Twitter Will No Longer Use the “Lords & Peasants” System
Elon Musk appears to have decided to charge $8 per month for Twitter verification. Musk outlined a concept for a new iteration of verification through the Twitter Blue membership service in a series of tweets on Tuesday, according to sources. Power to the people, he proclaimed, as he denounced the “existing lords & peasants system for who has or doesn’t have a blue checkmark.” At $8 per month, Blue.
Hours earlier, Musk suggested the $8 price in response to a tweet from Stephen King, who said that if rumors that Twitter intended to charge $20 per month for the authentication of famous users were accurate, he would be “gone like Enron.” “We must find a way to pay the bills!” The horror author heard from Musk. Twitter can’t only rely on sponsors.
According to purchasing power parity, the price will be “adjusted per nation,” according to Musk. Other benefits for Blue customers, he claimed, would include “priority in answers, mentions, and search,” half as much advertising, and the capacity to publish lengthy videos and music. He said that a “paywall bypass for publishers willing to collaborate with us” would also be part of it.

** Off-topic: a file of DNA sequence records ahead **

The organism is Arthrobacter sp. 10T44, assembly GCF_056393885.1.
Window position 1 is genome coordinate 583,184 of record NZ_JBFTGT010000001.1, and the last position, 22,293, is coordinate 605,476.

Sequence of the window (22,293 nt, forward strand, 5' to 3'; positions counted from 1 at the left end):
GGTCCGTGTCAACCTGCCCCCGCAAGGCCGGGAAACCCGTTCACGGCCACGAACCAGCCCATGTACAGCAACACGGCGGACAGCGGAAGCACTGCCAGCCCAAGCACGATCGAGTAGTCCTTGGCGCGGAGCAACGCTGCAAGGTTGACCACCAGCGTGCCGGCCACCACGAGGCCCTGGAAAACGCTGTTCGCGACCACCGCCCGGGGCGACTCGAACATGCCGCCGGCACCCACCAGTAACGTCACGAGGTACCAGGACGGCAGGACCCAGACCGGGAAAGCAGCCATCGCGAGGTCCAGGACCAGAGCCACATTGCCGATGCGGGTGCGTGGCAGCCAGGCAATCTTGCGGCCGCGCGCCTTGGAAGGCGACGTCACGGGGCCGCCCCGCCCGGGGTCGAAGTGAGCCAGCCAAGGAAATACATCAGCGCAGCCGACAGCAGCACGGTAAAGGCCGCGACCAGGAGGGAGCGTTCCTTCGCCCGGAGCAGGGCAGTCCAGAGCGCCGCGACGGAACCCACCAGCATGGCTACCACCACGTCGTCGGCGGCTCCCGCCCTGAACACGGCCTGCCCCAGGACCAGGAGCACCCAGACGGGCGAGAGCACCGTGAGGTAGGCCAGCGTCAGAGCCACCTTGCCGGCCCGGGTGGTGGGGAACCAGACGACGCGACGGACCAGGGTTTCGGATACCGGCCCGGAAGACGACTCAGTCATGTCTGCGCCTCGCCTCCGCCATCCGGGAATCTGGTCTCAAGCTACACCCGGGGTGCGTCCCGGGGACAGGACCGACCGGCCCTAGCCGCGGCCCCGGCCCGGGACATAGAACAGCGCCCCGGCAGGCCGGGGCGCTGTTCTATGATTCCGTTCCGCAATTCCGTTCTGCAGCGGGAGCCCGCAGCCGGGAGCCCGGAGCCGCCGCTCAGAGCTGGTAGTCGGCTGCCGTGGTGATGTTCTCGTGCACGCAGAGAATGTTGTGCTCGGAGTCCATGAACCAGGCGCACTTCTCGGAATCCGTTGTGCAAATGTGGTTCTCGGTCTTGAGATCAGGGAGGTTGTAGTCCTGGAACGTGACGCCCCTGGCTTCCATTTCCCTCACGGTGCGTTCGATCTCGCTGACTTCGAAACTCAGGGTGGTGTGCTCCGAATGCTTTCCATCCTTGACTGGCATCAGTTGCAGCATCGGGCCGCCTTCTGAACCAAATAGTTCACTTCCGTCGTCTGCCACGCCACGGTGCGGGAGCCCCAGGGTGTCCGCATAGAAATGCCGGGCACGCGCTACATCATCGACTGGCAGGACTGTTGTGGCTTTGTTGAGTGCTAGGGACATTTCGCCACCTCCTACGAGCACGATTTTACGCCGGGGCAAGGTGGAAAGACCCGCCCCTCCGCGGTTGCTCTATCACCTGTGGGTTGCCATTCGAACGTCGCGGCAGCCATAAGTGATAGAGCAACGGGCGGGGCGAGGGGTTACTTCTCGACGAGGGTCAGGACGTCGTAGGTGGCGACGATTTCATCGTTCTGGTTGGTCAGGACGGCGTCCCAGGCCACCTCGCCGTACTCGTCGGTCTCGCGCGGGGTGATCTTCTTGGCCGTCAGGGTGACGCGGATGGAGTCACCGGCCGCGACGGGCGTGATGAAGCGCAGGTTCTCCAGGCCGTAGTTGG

This would “provide Twitter an income stream to reward content creators,” according to Musk. According to him, there would be a “secondary tag below the name” for public individuals who have been verified on Twitter, as there is already for politicians. It’s unclear if Musk will actually implement any of his suggested adjustments. According to sources.
The Verge adds that the current Blue subscription costs $4.99 per month and has nothing to do with authentication. Editing tweets and reading articles without advertisements were benefits for subscribers. However, on Monday, Twitter stopped offering this service, citing a desire to concentrate its resources on “providing more value for our users.”
Around 90% of Twitter’s revenue now comes from advertising, but some businesses are beginning to avoid the network due to Musk’s ownership. Apparently, due to worries over content control, advertising firm IPG told clients to stop using Twitter on Monday.